With the emergence of PCIe 3.0 systems, the need for a higher performance storage interface is critical. 12Gb/s SAS storage architectures offers the best bandwidth utilization of the PCIe 3.0 host bus. The PCIe 3.0 bus increases the maximum available bandwidth to 8,000MB/s, while 6Gb/s SAS is limited to 4,800MB/s, not using almost half of the potential throughput. The chart in Figure 1 shows that a 100% gain in storage throughput can be achieved by moving to a PCIe 3.0 system and using 12Gb/s SAS as the storage connection. 12Gb/s SAS actually provides more bandwidth than PCIe 3.0, providing a path to future performance enhancements. 12Gb/s SAS not only unlocks the bandwidth capabilities of PCIe 3.0, but also opens the door for extremely high small block performance well in the excess of 1M IOP/s.
Serial Storage Wire
By: Jay Neer, Molex, SCSI Trade Association Board Member-at-Large
A number of new multi-sourced, intermateable connector products are queued up for the release of the INCITS T10 12Gb/s SAS standard. These new storage connectivity components enable end-to-end integration of the architectural and protocol enhancements for 12Gb/s SAS. Systems providers and integrators will have solutions that are twice as dense, twice as fast, more versatile, and extend farther than previous generations of SAS. Figure 1 provides a high level view of the new, end-to- end connectivity solutions involved.
By Daniel D. Reno, Director, Technical Marketing, Western Digital and Member-at-Large, STA Board of Director
Enterprise customers demand the highest levels of quality and reliability for the systems they deploy. To deliver these robust solutions, industry leaders rely on the most advanced technologies available as a foundation of their product solutions. Within these products, the SAS (Serial Attached SCSI) interface has become a critical component for building the 'Unstoppable Datacenter'.
By: Bret Gibbs, Product Marketing Manager, Hewlett-Packard Company, SCSI Trade Association
SCSI Express is an emerging storage interface that runs Small Computer System Interface (SCSI) commands over a PCI Express (PCIe) link. It combines the enterprise-proven SCSI command set with the low latency of PCIe to create a powerful enterprise-class interface for the high-performance capabilities of SSD/flash storage.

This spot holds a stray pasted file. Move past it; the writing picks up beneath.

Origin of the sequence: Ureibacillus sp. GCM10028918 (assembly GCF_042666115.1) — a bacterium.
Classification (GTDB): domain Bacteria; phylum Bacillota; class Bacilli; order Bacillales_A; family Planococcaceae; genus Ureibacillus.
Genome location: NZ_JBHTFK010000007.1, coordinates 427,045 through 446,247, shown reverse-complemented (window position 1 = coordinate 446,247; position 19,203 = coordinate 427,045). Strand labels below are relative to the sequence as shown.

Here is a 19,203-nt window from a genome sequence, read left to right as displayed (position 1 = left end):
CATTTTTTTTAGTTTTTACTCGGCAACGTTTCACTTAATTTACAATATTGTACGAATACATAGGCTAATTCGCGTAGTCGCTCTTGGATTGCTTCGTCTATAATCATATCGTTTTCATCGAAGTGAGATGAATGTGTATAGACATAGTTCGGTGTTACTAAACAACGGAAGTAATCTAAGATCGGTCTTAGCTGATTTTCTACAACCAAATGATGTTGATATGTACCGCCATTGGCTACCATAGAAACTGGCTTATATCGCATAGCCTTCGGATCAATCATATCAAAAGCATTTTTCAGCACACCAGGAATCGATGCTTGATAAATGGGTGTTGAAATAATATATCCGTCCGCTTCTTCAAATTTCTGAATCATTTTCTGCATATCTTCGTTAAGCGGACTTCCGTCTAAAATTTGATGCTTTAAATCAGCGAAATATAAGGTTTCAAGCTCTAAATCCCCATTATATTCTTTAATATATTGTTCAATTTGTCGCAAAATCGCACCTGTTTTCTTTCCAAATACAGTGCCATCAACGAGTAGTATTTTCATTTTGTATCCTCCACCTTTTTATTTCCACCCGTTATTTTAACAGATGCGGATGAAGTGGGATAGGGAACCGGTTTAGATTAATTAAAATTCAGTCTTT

Author: Jeremiah Tussey, PMC Senior Applications Engineer
Today's challenging datacenter environments demand flexible switching and connection capabilities for storage scalability. SAS storage architectures allow for extensible configurations by providing incremental connectivity solutions: passive copper cables, active copper cables, and active optical cables. The fundamental basis driving these solutions is the necessity for a variety of cabling options; depending on a SAS topology's needs for tiered interconnectivity, segregation, and failover capabilities. Figure 1 shows these different available options and how they might be used.
(by: Cameron Brett, former Manager, Alliances Marketing at PMC-Sierra, Inc.)
Tiered storage can have many meanings. It can mean the time-based movement of data from primary storage to an archive, as in hierarchical storage management (HSM). It can be interpreted as ensuring mission critical data is stored on the most protected storage volumes while less important data is stored on less protected storage. Today, it is commonly referred to as the caching or movement of data to flash-based storage for the fastest access of the most frequently accessed data so systems can perform at their optimal capability.
ATTEN-SHUN Serial Storage Wire Readers!
Whether you use Siri, Outlook, Google, or an old fashioned day timer, you'll want to mark your calendars now for Wednesday May 9, 2012. It's a special day for STA and one you simply can't miss. From 6:30 p.m. - 9:30 p.m. that evening, STA will be opening the doors to its free Technology Showcase at the Santa Clara Hyatt featuring a packed-full agenda of SAS storage products and technologies demonstrations, special guest speakers, high-level networking, a hosted reception and more beastly surprises.
Increase media access and server scalability while reducing latency and TCO
The growth in Cloud computing is driving new innovations to enable a wider array of supported applications. Email server, interactive databases and transaction processing applications require increased media access, application failover, reduced latency, and greater scalability. Technology is poised to deliver on these requirements while maintaining focus on total cost of ownership (TCO). Two areas of technology that are addressing the latency and cost requirements of the Cloud are virtualization and High-availability clustering.
The InterNational Committee for Information Technology Standards (INCITS) has about two dozen Technical Committees that develop standards for both ANSI and ISO/IEC. T10 (http://www.t10.org/), the Technical Committee for SCSI storage interfaces is the largest of these Technical Committees with a membership of nearly 80 organizations. All modern storage devices comply with one or more standards developed in T10.
It's nothing new that technology changes rapidly. Enterprise storage is no exception. Keeping data moving at faster speeds and having the ability to properly manage that data has never been more critical to having businesses run smoothly. Applications such as database, commerce and transaction, web serving and streaming use massive amounts of data and storage requirements continue to increase. New technologies need to be integrated into these storage architectures to reduce potential bottlenecks.